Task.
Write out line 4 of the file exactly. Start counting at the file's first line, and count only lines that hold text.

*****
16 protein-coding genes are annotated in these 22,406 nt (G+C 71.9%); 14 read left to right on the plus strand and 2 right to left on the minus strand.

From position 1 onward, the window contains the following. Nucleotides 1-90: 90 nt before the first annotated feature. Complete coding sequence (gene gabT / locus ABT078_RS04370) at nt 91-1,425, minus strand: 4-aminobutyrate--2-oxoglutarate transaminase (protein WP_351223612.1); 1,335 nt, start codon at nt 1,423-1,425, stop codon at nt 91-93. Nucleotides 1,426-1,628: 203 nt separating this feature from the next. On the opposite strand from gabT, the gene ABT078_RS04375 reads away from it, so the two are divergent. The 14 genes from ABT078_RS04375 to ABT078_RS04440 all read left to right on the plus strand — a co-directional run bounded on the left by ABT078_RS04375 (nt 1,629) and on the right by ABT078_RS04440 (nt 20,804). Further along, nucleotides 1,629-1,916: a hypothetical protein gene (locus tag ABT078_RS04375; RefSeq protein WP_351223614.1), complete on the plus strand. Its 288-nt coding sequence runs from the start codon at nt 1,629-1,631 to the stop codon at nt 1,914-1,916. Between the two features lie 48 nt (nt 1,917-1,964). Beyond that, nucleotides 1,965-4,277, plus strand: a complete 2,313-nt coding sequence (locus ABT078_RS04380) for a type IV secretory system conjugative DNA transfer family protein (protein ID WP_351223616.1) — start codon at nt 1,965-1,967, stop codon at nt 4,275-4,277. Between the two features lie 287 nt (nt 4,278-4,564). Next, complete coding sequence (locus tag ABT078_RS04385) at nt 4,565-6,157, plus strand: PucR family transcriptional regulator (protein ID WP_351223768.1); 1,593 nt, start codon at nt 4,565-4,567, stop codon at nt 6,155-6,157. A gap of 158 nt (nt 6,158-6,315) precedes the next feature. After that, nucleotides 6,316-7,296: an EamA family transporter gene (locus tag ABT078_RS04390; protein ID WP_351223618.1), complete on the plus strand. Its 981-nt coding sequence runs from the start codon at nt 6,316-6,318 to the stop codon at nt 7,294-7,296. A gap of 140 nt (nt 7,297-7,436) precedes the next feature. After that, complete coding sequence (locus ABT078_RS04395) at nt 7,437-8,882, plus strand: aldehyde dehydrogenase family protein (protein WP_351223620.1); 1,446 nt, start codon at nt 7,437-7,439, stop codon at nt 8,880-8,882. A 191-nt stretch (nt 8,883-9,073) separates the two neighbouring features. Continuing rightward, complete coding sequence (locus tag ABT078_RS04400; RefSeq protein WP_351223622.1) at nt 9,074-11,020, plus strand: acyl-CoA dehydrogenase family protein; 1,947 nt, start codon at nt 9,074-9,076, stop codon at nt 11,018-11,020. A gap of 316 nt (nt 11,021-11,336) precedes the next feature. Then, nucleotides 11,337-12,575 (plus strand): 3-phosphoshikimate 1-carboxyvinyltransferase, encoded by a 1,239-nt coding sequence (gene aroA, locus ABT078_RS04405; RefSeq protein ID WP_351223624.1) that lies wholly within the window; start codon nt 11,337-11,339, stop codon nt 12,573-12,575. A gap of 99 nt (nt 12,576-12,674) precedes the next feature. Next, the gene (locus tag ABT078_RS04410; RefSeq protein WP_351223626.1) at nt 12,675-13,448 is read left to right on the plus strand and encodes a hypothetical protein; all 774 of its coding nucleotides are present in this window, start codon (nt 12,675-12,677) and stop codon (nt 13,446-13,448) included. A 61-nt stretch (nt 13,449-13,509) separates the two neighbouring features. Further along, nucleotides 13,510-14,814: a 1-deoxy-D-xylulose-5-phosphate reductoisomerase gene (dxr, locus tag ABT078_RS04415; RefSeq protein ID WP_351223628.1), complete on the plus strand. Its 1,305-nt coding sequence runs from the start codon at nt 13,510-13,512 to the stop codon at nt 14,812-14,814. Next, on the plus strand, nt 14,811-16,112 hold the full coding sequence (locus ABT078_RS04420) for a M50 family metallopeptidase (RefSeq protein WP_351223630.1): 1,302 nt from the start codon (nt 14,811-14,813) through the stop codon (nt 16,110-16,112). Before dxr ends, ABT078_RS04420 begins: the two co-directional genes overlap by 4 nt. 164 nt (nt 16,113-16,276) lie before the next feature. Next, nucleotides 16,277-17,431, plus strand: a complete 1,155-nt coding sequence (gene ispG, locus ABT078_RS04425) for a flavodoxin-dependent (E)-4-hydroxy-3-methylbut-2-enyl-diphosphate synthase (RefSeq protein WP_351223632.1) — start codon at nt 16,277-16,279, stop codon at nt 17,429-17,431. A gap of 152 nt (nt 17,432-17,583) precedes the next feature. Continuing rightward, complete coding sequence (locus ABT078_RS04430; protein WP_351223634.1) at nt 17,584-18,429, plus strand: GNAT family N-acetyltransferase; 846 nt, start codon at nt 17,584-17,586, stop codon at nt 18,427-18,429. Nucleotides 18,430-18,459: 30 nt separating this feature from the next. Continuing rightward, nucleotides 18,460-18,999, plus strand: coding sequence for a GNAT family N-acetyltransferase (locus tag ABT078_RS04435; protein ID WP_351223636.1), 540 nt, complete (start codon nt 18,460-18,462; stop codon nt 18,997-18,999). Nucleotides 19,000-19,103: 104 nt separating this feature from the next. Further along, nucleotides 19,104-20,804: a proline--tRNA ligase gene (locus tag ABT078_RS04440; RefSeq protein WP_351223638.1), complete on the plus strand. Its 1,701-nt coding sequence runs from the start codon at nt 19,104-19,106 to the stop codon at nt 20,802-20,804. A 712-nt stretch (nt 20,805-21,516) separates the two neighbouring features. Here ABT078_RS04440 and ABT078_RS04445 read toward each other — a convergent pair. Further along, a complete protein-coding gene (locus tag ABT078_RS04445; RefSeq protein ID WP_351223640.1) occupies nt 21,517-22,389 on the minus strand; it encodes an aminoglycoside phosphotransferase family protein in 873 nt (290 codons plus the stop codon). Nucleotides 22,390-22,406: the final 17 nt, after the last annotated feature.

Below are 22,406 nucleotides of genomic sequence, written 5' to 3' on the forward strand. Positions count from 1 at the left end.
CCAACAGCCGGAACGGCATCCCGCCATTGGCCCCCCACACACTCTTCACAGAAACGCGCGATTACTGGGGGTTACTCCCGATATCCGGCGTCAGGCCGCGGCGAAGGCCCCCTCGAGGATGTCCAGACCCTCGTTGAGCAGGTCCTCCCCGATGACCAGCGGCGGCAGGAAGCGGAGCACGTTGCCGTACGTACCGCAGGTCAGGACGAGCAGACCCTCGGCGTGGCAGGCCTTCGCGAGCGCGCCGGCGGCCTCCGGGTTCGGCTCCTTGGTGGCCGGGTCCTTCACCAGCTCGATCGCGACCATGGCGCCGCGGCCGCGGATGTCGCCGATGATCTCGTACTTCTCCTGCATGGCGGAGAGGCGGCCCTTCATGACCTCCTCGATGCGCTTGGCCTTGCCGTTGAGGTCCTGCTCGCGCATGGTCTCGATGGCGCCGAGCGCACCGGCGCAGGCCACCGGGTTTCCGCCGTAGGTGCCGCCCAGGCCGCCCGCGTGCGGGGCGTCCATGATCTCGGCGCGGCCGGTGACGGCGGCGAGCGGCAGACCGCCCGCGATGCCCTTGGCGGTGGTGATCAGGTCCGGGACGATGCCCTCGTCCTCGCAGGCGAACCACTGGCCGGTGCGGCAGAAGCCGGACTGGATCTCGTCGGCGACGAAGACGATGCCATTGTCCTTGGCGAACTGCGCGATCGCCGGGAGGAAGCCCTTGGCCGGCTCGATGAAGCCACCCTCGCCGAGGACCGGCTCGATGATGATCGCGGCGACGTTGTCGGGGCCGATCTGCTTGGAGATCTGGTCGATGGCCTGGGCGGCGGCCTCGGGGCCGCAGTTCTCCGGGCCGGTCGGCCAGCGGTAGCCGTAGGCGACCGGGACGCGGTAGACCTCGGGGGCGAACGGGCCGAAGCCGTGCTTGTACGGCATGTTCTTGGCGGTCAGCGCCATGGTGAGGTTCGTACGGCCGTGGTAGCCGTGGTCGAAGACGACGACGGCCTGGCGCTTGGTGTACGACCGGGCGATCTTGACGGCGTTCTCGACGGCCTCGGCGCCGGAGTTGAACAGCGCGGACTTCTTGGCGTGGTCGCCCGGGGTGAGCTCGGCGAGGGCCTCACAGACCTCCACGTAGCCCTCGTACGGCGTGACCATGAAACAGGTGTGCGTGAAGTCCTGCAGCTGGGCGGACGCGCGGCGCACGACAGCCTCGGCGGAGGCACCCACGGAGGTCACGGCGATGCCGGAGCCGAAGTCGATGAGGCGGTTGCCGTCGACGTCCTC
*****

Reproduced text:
CCAACAGCCGGAACGGCATCCCGCCATTGGCCCCCCACACACTCTTCACAGAAACGCGCGATTACTGGGGGTTACTCCCGATATCCGGCGTCAGGCCGCGGCGAAGGCCCCCTCGAGGATGTCCAGACCCTCGTTGAGCAGGTCCTCCCCGATGACCAGCGGCGGCAGGAAGCGGAGCACGTTGCCGTACGTACCGCAGGTCAGGACGAGCAGACCCTCGGCGTGGCAGGCCTTCGCGAGCGCGCCGGCGGCCTCCGGGTTCGGCTCCTTGGTGGCCGGGTCCTTCACCAGCTCGATCGCGACCATGGCGCCGCGGCCGCGGATGTCGCCGATGATCTCGTACTTCTCCTGCATGGCGGAGAGGCGGCCCTTCATGACCTCCTCGATGCGCTTGGCCTTGCCGTTGAGGTCCTGCTCGCGCATGGTCTCGATGGCGCCGAGCGCACCGGCGCAGGCCACCGGGTTTCCGCCGTAGGTGCCGCCCAGGCCGCCCGCGTGCGGGGCGTCCATGATCTCGGCGCGGCCGGTGACGGCGGCGAGCGGCAGACCGCCCGCGATGCCCTTGGCGGTGGTGATCAGGTCCGGGACGATGCCCTCGTCCTCGCAGGCGAACCACTGGCCGGTGCGGCAGAAGCCGGACTGGATCTCGTCGGCGACGAAGACGATGCCATTGTCCTTGGCGAACTGCGCGATCGCCGGGAGGAAGCCCTTGGCCGGCTCGATGAAGCCACCCTCGCCGAGGACCGGCTCGATGATGATCGCGGCGACGTTGTCGGGGCCGATCTGCTTGGAGATCTGGTCGATGGCCTGGGCGGCGGCCTCGGGGCCGCAGTTCTCCGGGCCGGTCGGCCAGCGGTAGCCGTAGGCGACCGGGACGCGGTAGACCTCGGGGGCGAACGGGCCGAAGCCGTGCTTGTACGGCATGTTCTTGGCGGTCAGCGCCATGGTGAGGTTCGTACGGCCGTGGTAGCCGTGGTCGAAGACGACGACGGCCTGGCGCTTGGTGTACGACCGGGCGATCTTGACGGCGTTCTCGACGGCCTCGGCGCCGGAGTTGAACAGCGCGGACTTCTTGGCGTGGTCGCCCGGGGTGAGCTCGGCGAGGGCCTCACAGACCTCCACGTAGCCCTCGTACGGCGTGACCATGAAACAGGTGTGCGTGAAGTCCTGCAGCTGGGCGGACGCGCGGCGCACGACAGCCTCGGCGGAGGCACCCACGGAGGTCACGGCGATGCCGGAGCCGAAGTCGATGAGGCGGTTGCCGTCGACGTCCTC